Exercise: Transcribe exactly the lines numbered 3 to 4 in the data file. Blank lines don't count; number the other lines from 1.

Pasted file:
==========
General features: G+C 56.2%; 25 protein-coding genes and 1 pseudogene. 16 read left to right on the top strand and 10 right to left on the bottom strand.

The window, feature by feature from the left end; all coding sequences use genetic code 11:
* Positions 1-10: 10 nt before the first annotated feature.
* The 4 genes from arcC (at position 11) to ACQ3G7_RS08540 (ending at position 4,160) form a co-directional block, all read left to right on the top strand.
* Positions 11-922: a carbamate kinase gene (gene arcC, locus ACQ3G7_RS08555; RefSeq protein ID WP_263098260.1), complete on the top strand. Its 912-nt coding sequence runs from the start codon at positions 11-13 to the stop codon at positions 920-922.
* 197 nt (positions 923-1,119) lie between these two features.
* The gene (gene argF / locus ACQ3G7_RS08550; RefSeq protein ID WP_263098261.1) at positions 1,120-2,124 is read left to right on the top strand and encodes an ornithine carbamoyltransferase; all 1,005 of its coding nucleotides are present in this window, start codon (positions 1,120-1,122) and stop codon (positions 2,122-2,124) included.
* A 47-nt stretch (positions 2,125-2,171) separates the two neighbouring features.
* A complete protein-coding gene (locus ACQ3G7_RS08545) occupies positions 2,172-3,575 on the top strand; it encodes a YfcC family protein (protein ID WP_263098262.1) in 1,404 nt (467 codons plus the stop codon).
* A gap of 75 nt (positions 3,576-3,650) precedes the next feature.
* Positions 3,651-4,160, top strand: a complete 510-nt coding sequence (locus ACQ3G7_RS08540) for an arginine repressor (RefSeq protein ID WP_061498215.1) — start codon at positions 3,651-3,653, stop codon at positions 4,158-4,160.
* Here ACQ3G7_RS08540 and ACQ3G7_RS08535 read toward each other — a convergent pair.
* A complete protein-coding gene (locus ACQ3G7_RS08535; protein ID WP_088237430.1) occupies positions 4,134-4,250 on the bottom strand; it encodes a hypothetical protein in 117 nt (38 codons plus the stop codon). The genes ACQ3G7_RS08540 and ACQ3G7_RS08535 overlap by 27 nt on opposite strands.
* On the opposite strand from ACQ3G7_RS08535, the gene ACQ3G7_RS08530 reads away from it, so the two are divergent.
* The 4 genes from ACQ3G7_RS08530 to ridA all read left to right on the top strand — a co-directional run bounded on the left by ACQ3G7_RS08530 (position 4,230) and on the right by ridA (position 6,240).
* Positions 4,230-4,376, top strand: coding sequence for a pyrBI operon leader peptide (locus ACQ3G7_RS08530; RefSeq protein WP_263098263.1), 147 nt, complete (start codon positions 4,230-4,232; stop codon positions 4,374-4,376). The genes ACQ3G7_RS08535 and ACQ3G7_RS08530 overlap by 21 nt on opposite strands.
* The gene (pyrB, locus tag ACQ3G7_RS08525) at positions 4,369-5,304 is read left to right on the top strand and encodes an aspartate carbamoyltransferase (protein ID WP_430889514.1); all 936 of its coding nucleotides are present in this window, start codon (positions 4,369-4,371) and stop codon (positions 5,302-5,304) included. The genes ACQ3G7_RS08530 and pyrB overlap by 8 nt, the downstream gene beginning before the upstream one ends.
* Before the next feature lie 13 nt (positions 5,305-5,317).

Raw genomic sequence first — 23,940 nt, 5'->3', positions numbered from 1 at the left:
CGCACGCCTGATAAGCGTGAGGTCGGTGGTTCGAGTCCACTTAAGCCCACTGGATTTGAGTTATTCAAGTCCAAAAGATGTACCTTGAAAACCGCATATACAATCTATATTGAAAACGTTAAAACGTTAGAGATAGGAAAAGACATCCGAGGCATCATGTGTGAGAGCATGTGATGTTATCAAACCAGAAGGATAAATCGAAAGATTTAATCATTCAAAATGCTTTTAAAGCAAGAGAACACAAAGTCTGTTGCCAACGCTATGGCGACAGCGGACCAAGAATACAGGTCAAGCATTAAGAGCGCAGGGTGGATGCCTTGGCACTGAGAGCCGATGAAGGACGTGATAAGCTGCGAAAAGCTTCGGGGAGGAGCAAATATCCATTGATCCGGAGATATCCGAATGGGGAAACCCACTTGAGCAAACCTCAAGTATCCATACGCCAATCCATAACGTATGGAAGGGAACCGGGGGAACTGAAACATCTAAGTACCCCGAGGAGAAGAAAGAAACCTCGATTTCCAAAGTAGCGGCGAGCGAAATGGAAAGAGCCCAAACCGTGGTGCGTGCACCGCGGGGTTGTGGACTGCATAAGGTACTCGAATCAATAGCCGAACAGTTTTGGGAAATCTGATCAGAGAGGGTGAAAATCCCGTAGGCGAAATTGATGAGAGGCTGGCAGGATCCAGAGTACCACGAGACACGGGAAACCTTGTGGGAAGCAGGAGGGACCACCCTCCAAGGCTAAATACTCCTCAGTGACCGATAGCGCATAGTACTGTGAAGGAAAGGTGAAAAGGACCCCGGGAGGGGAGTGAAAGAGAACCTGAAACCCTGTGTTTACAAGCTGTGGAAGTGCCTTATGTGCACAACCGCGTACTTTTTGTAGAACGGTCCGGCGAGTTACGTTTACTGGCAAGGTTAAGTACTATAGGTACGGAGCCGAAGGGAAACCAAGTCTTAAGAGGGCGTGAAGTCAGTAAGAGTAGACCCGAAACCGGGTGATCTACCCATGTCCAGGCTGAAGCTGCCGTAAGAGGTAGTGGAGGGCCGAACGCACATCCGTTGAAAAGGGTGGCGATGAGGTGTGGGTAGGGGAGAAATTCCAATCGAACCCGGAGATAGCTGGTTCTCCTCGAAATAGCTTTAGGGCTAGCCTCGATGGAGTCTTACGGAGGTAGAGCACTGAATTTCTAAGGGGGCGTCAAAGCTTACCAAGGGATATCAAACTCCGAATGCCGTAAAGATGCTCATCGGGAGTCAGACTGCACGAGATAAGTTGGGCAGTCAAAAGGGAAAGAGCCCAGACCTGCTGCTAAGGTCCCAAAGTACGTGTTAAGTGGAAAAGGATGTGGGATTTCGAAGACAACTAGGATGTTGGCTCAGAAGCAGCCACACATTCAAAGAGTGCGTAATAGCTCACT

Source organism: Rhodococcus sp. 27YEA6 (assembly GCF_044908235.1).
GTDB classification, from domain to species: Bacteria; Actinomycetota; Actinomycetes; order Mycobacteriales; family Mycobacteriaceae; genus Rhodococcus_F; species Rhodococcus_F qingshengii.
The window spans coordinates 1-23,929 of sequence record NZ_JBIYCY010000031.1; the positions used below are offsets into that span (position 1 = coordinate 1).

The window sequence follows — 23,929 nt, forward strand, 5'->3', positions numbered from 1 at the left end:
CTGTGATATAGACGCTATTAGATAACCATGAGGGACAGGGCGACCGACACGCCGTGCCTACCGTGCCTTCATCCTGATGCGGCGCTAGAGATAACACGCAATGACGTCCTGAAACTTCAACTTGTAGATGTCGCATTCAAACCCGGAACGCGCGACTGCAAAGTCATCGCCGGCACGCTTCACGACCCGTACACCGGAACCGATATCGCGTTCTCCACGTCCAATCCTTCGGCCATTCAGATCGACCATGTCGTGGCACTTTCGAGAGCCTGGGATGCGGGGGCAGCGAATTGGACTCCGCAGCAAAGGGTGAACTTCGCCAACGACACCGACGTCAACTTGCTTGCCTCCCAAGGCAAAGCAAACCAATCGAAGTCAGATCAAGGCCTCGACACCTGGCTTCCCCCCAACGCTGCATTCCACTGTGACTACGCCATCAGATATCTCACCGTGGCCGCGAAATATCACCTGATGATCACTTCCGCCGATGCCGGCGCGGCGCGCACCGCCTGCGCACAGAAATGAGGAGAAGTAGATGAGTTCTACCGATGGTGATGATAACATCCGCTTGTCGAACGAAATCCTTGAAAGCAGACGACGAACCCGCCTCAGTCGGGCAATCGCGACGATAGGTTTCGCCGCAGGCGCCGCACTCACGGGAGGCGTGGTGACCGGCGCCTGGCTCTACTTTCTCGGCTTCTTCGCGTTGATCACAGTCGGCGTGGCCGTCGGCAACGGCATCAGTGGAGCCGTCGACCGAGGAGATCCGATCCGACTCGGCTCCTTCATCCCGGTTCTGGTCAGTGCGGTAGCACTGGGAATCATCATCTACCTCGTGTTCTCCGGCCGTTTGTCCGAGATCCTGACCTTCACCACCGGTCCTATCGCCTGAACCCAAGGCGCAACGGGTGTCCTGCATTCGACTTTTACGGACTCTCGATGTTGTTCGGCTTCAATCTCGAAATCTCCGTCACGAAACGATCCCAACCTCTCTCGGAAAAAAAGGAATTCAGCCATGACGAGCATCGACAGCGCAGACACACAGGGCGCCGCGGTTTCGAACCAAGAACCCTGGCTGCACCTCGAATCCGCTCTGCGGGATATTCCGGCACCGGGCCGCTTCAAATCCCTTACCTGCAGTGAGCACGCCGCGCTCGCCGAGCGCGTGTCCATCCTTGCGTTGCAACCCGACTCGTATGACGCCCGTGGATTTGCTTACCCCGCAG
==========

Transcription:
* Positions 1-10: 10 nt before the first annotated feature.
* The 4 genes from arcC (at position 11) to ACQ3G7_RS08540 (ending at position 4,160) form a co-directional block, all read left to right on the top strand.